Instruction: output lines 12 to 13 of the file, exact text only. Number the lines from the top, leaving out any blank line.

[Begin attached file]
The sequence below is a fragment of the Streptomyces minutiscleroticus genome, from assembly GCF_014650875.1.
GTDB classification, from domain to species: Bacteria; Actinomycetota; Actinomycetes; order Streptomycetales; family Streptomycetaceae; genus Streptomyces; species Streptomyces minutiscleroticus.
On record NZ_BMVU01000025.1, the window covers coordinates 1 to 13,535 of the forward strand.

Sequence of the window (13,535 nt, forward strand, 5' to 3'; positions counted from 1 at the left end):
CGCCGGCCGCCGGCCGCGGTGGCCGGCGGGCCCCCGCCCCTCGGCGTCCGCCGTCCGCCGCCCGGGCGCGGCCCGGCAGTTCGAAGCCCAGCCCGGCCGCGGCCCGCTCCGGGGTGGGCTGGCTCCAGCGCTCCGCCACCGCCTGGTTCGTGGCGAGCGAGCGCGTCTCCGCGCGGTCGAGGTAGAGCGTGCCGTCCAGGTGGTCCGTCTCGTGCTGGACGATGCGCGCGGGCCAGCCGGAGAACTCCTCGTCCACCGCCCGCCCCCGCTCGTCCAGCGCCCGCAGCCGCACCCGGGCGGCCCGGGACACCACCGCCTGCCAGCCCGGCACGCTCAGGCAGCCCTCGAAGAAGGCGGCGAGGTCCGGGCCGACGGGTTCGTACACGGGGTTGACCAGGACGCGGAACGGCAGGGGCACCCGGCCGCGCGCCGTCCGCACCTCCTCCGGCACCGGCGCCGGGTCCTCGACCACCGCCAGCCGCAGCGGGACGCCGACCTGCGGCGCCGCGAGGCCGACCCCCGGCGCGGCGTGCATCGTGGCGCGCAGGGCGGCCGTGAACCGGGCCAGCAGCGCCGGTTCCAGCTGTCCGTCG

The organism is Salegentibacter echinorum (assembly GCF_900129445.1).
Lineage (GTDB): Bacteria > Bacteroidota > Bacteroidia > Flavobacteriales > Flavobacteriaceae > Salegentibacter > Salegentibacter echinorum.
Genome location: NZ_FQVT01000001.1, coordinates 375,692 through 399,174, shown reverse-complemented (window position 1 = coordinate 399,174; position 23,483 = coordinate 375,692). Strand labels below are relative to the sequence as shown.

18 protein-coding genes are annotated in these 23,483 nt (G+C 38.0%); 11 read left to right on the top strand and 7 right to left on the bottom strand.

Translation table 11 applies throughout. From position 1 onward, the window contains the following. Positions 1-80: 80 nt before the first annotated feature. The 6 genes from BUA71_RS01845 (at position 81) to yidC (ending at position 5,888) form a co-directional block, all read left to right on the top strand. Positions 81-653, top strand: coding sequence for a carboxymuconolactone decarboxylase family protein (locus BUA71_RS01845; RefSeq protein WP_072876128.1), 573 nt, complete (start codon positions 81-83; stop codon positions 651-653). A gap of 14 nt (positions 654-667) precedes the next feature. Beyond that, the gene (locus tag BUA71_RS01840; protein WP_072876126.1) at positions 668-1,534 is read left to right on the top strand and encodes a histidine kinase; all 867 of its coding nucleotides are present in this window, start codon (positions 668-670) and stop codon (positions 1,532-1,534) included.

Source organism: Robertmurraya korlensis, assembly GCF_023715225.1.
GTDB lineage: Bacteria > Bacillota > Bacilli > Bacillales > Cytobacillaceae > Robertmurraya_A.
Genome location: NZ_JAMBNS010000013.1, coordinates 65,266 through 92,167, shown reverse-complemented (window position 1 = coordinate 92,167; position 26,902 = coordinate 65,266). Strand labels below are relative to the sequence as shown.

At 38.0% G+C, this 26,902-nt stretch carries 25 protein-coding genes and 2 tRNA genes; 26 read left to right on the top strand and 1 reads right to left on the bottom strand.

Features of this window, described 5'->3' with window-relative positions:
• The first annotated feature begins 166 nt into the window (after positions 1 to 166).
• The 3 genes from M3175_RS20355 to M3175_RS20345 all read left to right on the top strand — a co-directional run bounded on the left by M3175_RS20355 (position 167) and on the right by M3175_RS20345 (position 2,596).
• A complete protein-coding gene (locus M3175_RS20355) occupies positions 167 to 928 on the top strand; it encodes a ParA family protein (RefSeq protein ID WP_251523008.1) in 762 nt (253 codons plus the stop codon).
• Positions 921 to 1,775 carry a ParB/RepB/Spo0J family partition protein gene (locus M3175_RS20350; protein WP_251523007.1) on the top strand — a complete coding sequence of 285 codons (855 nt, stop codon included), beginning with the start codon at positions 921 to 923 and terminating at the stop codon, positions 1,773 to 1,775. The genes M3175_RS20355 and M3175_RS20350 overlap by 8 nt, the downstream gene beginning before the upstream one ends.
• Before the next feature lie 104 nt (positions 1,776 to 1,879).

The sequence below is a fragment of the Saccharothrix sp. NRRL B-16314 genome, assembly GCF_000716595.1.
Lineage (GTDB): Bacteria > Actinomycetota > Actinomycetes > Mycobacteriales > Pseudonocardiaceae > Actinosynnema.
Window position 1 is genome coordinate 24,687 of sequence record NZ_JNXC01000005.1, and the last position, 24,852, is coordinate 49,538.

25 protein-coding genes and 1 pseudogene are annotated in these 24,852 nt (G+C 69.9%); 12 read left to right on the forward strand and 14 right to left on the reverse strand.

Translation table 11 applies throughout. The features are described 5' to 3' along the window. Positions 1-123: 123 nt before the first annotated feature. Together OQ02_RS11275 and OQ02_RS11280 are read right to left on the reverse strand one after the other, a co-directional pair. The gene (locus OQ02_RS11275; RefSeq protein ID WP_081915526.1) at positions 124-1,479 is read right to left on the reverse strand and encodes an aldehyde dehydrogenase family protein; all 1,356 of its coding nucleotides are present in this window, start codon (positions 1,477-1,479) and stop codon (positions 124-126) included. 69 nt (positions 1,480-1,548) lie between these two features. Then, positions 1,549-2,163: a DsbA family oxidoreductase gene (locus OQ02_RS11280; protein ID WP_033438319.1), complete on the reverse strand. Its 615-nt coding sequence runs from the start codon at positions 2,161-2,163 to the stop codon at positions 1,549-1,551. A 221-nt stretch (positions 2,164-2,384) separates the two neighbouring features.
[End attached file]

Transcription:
GTDB lineage: Bacteria > Bacillota > Bacilli > Bacillales > Cytobacillaceae > Robertmurraya_A.
Genome location: NZ_JAMBNS010000013.1, coordinates 65,266 through 92,167, shown reverse-complemented (window position 1 = coordinate 92,167; position 26,902 = coordinate 65,266). Strand labels below are relative to the sequence as shown.